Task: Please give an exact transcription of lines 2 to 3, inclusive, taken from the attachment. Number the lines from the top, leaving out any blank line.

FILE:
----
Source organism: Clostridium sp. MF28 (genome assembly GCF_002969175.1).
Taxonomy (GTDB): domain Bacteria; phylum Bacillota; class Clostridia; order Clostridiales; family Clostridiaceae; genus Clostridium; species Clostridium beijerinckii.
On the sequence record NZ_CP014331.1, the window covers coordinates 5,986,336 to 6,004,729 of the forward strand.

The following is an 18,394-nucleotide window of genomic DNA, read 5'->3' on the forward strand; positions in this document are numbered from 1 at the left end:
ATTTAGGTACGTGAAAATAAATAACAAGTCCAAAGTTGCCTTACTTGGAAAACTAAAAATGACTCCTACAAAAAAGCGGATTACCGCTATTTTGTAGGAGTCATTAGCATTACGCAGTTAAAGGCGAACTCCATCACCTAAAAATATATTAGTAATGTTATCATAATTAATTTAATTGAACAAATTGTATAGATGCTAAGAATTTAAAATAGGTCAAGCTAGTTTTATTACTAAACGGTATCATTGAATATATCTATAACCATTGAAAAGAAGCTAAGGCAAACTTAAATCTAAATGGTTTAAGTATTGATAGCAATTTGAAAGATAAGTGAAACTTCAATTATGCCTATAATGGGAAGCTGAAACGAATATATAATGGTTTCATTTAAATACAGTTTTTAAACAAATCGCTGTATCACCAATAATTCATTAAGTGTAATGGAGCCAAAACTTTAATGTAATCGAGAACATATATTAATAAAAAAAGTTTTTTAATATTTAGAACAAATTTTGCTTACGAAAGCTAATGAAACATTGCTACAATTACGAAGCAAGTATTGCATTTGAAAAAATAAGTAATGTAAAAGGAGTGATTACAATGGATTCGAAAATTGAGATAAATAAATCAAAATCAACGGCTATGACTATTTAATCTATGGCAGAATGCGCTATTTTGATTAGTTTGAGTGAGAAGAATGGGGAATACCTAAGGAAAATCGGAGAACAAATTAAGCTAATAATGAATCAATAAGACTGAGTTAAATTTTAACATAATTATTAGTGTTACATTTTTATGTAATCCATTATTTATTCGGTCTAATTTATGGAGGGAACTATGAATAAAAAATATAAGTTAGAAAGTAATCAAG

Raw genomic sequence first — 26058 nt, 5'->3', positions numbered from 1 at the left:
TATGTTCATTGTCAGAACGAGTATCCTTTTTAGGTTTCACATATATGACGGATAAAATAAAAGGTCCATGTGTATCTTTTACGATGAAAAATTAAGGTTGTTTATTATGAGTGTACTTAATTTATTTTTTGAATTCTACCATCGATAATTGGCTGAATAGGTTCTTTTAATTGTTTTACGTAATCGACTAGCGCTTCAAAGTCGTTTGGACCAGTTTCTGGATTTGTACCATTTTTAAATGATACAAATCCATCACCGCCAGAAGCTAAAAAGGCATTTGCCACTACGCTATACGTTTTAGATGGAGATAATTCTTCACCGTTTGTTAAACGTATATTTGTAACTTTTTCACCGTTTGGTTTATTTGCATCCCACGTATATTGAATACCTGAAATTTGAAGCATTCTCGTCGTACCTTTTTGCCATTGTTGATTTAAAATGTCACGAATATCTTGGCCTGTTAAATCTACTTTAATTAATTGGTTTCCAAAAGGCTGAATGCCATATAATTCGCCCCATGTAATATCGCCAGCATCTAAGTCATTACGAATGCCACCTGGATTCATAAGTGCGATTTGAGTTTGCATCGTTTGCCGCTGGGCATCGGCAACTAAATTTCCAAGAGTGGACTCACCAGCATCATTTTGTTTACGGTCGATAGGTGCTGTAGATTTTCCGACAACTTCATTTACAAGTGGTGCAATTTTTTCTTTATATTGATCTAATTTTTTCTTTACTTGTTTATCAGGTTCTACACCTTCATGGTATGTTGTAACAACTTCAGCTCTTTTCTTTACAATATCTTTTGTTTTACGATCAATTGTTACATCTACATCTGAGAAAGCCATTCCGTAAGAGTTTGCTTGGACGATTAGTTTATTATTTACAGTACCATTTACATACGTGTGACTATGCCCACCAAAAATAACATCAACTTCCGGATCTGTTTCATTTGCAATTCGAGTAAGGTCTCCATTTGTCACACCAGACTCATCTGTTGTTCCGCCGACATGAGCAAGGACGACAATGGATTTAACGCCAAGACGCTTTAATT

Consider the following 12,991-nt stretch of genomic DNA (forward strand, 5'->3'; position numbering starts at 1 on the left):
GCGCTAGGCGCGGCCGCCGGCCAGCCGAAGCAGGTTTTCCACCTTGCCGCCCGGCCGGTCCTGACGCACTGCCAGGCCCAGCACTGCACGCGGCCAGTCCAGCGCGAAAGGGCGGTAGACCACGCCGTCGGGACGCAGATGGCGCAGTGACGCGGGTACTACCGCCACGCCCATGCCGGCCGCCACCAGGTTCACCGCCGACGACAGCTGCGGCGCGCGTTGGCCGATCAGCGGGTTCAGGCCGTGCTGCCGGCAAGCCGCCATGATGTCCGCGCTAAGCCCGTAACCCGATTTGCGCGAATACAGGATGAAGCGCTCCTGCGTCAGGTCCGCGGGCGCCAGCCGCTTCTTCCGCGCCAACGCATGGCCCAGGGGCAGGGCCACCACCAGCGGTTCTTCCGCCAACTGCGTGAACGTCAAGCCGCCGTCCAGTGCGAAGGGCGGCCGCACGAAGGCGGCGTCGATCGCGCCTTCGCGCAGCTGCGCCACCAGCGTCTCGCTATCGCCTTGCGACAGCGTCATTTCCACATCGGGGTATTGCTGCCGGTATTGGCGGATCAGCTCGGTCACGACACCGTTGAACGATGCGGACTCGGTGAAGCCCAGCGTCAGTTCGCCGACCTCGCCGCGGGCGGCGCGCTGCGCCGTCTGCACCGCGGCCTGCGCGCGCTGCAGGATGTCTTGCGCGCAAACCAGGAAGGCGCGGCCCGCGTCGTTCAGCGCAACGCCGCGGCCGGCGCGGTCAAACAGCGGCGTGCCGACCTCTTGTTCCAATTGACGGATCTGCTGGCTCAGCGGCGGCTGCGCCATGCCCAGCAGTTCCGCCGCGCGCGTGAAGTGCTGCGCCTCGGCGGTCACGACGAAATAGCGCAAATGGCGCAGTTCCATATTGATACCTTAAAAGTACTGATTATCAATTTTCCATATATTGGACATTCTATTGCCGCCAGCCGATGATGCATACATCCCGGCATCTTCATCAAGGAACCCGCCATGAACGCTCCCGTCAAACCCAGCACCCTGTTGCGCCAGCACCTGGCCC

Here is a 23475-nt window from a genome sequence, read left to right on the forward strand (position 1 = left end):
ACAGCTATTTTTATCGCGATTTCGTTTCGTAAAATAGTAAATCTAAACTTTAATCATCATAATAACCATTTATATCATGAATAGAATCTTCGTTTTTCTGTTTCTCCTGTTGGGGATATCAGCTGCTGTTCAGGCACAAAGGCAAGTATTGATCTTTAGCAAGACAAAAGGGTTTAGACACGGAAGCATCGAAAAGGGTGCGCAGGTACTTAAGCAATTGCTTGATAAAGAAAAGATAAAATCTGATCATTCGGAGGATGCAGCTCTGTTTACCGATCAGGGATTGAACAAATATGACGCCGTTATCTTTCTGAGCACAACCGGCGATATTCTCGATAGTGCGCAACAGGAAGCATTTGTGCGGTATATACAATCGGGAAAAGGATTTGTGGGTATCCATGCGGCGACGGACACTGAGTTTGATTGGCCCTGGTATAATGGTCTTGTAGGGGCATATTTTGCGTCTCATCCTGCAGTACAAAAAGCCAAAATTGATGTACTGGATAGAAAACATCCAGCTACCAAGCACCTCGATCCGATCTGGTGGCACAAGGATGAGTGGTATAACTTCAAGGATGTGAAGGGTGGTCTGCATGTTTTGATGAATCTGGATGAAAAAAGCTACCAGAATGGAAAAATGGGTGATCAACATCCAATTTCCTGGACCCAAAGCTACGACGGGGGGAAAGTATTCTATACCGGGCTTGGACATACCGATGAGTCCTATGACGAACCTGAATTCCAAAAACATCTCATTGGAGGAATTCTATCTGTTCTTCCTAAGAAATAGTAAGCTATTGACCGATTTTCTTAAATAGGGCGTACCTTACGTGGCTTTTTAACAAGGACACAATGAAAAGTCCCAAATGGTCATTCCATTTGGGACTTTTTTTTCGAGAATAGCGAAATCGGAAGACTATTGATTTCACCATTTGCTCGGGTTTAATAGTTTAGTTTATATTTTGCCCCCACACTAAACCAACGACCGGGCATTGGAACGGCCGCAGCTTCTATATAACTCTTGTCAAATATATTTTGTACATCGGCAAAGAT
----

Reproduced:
Taxonomy (GTDB): domain Bacteria; phylum Bacillota; class Clostridia; order Clostridiales; family Clostridiaceae; genus Clostridium; species Clostridium beijerinckii.
On the sequence record NZ_CP014331.1, the window covers coordinates 5,986,336 to 6,004,729 of the forward strand.